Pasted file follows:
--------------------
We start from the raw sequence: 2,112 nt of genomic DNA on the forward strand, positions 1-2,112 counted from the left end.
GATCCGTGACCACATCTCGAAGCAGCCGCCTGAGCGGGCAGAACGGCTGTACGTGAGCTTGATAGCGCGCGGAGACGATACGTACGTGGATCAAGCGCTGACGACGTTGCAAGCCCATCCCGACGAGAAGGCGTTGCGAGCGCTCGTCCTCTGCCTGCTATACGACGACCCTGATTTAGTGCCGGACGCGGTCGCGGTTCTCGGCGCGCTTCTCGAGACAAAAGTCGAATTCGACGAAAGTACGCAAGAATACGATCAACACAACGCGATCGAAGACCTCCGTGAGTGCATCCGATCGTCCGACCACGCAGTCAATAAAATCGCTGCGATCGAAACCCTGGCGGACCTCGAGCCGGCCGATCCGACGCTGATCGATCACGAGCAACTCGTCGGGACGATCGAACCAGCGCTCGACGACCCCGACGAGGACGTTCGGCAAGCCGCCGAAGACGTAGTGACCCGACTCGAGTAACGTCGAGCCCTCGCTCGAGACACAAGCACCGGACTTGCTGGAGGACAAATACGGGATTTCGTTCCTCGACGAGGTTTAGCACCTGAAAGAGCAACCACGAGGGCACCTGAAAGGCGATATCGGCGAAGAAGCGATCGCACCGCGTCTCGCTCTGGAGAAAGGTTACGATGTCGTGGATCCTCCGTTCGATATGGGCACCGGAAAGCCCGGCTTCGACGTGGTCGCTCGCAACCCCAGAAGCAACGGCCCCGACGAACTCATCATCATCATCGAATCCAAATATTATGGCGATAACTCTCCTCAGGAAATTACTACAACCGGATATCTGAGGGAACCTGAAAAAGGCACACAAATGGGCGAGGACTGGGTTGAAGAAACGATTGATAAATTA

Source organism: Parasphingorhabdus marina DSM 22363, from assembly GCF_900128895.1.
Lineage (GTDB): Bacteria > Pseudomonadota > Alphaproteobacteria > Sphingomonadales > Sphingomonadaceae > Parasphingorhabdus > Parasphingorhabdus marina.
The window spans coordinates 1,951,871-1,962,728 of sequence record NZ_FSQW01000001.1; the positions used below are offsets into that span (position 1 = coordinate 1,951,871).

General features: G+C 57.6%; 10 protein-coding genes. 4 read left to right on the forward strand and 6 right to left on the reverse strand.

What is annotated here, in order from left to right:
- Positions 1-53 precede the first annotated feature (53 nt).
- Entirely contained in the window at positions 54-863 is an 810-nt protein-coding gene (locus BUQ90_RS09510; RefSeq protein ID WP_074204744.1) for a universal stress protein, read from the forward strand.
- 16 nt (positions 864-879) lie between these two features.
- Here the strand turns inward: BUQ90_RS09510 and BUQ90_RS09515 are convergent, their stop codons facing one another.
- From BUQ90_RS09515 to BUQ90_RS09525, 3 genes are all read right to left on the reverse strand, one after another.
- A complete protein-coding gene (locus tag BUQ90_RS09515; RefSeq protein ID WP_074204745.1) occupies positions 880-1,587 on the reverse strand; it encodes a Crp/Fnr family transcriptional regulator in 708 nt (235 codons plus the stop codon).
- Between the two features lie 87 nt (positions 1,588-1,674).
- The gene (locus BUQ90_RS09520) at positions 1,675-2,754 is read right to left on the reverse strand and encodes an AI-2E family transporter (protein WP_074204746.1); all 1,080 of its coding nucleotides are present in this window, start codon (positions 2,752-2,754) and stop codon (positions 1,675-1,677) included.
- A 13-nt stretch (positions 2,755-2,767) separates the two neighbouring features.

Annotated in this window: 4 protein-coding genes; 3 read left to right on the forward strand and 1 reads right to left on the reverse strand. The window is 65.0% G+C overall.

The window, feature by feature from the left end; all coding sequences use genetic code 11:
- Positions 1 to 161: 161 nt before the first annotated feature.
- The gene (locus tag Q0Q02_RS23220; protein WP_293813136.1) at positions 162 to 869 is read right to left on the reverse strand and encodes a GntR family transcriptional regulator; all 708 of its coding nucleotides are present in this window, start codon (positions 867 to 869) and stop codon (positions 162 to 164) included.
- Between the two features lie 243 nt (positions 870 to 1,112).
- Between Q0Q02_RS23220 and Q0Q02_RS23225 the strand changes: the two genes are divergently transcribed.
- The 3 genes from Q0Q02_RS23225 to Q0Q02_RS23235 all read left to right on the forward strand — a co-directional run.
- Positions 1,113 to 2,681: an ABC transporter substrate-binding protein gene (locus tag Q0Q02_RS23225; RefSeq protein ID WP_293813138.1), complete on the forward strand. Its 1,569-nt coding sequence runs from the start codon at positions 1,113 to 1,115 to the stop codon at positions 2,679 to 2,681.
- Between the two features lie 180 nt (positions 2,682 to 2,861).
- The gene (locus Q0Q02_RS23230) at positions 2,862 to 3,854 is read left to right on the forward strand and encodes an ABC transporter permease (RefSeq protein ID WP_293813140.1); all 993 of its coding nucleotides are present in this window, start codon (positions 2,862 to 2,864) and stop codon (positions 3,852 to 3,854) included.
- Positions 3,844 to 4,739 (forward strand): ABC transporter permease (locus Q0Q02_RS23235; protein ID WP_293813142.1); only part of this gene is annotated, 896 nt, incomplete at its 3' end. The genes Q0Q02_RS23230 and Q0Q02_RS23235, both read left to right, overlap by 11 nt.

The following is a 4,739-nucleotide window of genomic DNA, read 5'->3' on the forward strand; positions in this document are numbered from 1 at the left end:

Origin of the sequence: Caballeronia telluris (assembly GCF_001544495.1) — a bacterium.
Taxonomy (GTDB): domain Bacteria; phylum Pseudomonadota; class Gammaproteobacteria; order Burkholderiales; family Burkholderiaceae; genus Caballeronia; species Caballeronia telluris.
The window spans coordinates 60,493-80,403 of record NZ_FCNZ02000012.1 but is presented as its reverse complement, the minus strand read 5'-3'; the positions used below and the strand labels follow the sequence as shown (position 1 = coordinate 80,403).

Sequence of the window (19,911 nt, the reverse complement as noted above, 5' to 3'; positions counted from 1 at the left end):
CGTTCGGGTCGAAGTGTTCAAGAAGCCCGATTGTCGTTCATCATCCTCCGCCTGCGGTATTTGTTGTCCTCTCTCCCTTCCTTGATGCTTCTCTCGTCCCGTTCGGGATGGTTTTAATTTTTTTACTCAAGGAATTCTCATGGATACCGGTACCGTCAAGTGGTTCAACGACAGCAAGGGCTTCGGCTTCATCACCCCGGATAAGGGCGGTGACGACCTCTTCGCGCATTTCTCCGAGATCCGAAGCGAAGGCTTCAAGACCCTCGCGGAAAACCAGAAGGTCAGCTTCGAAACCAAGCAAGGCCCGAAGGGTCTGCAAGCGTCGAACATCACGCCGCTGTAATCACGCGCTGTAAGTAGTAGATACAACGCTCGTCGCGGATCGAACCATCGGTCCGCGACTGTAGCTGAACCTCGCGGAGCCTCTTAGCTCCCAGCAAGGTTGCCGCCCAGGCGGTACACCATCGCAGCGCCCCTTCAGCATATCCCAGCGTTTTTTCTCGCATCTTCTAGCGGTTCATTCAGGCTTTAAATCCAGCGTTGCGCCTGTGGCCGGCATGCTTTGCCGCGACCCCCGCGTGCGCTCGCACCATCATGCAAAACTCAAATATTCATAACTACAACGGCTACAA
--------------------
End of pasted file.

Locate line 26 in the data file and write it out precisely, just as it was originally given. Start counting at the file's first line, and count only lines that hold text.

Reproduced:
- The gene (locus Q0Q02_RS23230) at positions 2,862 to 3,854 is read left to right on the forward strand and encodes an ABC transporter permease (RefSeq protein ID WP_293813140.1); all 993 of its coding nucleotides are present in this window, start codon (positions 2,862 to 2,864) and stop codon (positions 3,852 to 3,854) included.